The best of EcoWatch, right in your inbox. Sign up for our email newsletter!
By Jesse Morris
From Forbes to Fortune, Bloomberg to the Wall Street Journal, a young company named Mosaic has been getting a lot of attention of late. Why? Because Mosaic is bringing crowd-sourced funding to the world of solar photovoltaic (PV).
Crowdfunding is nothing new. Companies such as Kickstarter have allowed individuals to fund everything from their next indie film to extensive out of pocket medical bills with pooled donations from family, friends and other supporters. But thanks to last year’s JOBS Act, debt-based crowdfunding is now an option as well, in which investors come together to fund startups and small businesses in return for repayment plus interest from a company like Mosaic.
It’s inclusive, meaning that investors of all shapes and sizes can get into the game. And it currently makes for a good, low-risk investment. Mosaic—with more than $1.1 million invested in solar projects to date—boasts 4.5–6.5 percent risk-adjusted annual returns, besting the latest interest rates on 30-year Treasury bonds.
But much of the crowdfunding solar coverage under-emphasizes a key point: funds raised from the crowd—in addition to providing attractive returns for investors and enabling more solar installation period—also have the potential to lower the cost of electricity from solar PV systems in the here and now.
Solar finance: credit card vs. mortgage rates
Imagine for a moment that a credit card company issues a card with a $200,000 limit. Next, lets imagine a homeowner taking that card and buying a new home for $200,000 with a thirty-year term, just like most home mortgages. This lucky homeowner just bought a new home for $0 down!
There’s a problem, though. Financing a home purchase with this hypothetical credit card is a seriously bad deal for the homeowner since the annual interest rate would be 13–15 percent, according to Bankrate.com, which translates into extremely high monthly payments. Instead, most homeowners finance homes on thirty-year terms with more reasonable interest rates in the 3–5 percent range. Such inexpensive single-digit bank debt is a key to making the financing work, since the cost of the debt is a huge factor in the overall cost of the purchase over the term of the deal.
Just as financing solutions like credit cards and home mortgages help families buy new appliances and homes, several different finance solutions are helping solar energy systems be deployed on homes and businesses throughout the U.S. today. In fact, about 75 percent of residential solar photovoltaic projects and 40 percent of commercial ones are financed with different “third-party ownership” models where electricity users install a solar system with little to no money down and start saving money from day one.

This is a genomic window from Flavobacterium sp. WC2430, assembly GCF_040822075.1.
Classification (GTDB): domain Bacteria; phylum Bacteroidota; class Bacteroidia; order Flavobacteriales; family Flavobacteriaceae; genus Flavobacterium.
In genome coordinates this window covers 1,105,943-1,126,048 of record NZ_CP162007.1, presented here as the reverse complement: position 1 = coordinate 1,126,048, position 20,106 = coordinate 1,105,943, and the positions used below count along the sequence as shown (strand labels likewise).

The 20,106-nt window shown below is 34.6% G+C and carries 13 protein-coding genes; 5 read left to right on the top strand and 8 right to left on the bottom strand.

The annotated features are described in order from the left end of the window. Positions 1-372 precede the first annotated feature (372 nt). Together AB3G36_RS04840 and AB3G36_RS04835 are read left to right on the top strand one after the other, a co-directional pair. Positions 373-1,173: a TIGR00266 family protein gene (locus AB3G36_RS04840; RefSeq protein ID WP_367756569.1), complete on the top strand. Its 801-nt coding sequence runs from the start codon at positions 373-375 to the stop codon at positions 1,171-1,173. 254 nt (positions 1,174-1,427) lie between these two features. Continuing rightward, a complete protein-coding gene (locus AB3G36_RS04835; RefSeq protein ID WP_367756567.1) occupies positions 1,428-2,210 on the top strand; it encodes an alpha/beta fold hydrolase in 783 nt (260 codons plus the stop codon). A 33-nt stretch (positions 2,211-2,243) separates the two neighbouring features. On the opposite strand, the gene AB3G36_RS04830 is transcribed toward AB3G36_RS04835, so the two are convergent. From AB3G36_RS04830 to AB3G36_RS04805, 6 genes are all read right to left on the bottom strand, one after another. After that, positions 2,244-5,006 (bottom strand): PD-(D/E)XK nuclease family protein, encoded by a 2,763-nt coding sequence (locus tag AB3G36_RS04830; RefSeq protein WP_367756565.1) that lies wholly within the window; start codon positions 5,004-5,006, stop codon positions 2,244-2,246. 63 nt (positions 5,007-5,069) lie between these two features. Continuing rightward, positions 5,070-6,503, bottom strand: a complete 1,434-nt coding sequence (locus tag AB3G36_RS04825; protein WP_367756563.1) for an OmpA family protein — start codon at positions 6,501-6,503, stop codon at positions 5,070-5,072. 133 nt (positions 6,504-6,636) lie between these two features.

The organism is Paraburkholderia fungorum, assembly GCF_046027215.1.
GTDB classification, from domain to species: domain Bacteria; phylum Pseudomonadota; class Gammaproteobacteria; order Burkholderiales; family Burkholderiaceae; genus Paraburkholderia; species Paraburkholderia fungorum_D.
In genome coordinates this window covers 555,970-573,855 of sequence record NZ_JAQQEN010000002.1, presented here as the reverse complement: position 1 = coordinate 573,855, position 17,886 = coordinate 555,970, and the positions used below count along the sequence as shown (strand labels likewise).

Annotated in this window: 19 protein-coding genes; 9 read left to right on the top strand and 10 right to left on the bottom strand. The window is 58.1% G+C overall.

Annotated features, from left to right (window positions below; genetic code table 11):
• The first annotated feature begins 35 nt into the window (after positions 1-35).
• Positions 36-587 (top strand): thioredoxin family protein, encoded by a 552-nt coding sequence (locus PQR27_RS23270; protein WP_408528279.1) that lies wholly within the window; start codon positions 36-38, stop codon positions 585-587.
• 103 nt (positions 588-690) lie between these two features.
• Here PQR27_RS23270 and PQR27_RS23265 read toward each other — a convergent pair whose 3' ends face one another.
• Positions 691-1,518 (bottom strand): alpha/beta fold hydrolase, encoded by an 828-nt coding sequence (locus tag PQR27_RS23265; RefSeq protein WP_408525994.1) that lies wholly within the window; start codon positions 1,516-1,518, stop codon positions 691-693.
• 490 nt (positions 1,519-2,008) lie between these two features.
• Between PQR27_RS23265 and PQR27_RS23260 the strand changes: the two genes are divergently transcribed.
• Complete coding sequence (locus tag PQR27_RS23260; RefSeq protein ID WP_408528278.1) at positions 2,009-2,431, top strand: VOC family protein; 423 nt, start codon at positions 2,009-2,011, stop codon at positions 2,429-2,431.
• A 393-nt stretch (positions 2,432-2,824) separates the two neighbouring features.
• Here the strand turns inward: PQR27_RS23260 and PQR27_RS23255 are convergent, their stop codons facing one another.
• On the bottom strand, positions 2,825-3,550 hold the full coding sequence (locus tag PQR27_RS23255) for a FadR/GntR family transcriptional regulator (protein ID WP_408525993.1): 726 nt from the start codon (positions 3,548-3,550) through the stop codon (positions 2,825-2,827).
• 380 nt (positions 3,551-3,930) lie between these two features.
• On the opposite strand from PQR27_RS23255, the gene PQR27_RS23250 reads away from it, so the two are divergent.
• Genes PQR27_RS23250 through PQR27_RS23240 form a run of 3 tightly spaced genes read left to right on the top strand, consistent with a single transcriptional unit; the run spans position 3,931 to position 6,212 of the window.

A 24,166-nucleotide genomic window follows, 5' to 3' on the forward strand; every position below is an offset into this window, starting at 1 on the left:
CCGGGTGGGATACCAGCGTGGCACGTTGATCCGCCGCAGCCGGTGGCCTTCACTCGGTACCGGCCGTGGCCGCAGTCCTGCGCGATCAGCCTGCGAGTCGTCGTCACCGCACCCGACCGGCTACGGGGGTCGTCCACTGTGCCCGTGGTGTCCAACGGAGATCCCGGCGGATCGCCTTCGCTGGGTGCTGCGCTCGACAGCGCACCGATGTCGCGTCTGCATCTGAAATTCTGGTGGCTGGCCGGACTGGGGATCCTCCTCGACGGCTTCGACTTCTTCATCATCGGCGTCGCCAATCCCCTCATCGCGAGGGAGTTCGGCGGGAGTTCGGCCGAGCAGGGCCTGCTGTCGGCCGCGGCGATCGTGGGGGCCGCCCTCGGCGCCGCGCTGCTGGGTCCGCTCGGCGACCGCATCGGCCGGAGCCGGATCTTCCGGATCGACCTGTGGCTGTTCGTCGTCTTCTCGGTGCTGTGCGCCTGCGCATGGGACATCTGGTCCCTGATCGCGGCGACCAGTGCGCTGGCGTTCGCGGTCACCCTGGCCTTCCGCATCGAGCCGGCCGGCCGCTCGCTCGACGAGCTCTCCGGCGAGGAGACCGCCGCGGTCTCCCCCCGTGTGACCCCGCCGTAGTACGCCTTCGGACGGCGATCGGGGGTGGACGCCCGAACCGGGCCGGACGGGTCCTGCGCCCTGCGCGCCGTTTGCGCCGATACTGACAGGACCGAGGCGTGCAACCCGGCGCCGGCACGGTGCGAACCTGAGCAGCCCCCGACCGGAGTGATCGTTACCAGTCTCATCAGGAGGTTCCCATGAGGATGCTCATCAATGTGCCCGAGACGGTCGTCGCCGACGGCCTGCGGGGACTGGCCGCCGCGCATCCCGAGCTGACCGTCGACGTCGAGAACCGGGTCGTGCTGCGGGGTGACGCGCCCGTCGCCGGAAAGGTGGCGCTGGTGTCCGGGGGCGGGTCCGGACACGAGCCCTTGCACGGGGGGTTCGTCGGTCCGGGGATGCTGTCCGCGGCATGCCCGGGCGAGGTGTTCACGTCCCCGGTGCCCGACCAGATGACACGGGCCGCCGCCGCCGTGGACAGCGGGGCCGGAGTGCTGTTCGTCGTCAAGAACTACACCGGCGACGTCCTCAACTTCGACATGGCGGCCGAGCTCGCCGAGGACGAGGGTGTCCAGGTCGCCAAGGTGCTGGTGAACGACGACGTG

But the capital used to deploy these third-party-owned solar projects has an effective interest rate that looks more like that of a credit card than a mortgage. This translates into high monthly payments for electricity from solar systems—just like a homeowner making steep payments on a credit card in the home purchase example. Although it’s not the only factor at play, high interest rates (closely related to “costs of capital”) are one of the big reasons we only see lots of solar in places like Hawaii (where residents pay the highest electricity rates in the nation), but not Kentucky: Solar developers can only produce savings for customers in areas with a combination of high electricity rates, good sunlight, and attractive local incentives—think California and Arizona, two leading states nationwide for total installed solar capacity.
For folks interested in deploying as much solar in the U.S. as quickly as possible, this is a problem. Right now, the capital structure behind most solar projects in the U.S. is prohibitively expensive for the economics of solar to pencil out in most of the country. So, we’ve got to help make capital for solar projects look more like home mortgage loans than credit card debt.